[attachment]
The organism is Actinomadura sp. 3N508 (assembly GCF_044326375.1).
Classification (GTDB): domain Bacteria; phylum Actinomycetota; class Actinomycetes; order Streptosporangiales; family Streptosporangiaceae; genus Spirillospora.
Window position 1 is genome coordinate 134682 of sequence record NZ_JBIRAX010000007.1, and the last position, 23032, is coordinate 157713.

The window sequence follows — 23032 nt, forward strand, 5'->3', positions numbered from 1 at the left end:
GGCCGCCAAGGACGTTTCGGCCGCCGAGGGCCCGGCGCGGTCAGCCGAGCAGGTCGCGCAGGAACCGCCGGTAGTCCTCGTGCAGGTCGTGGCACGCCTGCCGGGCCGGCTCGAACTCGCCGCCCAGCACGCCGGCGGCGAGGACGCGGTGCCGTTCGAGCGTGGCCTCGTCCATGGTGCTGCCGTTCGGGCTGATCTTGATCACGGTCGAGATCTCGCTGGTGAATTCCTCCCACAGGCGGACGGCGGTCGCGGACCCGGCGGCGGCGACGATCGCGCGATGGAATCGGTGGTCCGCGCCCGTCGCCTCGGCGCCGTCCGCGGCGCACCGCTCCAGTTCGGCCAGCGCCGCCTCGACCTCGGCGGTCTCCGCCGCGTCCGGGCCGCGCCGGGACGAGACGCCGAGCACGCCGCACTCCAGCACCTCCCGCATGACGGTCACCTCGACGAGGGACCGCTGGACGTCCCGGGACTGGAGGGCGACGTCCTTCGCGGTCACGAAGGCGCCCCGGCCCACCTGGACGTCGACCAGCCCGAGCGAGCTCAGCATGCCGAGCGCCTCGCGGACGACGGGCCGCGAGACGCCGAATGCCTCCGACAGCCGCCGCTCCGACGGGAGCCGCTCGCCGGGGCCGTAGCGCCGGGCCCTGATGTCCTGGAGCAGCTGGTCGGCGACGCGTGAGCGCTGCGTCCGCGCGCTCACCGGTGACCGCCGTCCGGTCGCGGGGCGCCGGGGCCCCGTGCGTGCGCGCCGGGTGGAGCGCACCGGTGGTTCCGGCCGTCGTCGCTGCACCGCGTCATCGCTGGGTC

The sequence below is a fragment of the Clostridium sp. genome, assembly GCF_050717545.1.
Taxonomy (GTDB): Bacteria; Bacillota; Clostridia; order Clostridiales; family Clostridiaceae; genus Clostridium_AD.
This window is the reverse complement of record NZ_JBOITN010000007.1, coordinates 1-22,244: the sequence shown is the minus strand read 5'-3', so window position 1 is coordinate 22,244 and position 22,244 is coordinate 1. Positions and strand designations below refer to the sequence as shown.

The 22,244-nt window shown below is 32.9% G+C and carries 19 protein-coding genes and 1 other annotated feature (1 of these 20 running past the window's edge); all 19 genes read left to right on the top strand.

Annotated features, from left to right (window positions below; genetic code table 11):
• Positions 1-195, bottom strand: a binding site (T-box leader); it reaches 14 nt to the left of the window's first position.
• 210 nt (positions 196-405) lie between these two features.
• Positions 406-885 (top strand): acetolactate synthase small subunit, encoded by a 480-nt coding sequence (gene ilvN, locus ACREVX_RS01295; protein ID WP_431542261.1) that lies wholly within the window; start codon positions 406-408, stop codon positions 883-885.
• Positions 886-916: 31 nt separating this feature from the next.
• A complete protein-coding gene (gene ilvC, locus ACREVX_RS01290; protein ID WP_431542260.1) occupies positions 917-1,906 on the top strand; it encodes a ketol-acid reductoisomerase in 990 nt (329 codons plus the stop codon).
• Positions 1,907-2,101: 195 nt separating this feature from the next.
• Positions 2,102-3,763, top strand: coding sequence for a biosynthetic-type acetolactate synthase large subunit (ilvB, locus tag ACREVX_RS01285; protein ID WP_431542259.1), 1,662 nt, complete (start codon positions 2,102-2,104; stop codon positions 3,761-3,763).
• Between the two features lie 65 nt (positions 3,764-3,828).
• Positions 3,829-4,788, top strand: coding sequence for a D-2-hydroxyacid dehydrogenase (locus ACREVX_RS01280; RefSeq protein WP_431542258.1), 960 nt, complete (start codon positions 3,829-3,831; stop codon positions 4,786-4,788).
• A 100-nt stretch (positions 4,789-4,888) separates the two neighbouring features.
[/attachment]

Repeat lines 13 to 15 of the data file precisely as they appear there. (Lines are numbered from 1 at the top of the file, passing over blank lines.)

• Positions 406-885 (top strand): acetolactate synthase small subunit, encoded by a 480-nt coding sequence (gene ilvN, locus ACREVX_RS01295; protein ID WP_431542261.1) that lies wholly within the window; start codon positions 406-408, stop codon positions 883-885.
• Positions 886-916: 31 nt separating this feature from the next.
• A complete protein-coding gene (gene ilvC, locus ACREVX_RS01290; protein ID WP_431542260.1) occupies positions 917-1,906 on the top strand; it encodes a ketol-acid reductoisomerase in 990 nt (329 codons plus the stop codon).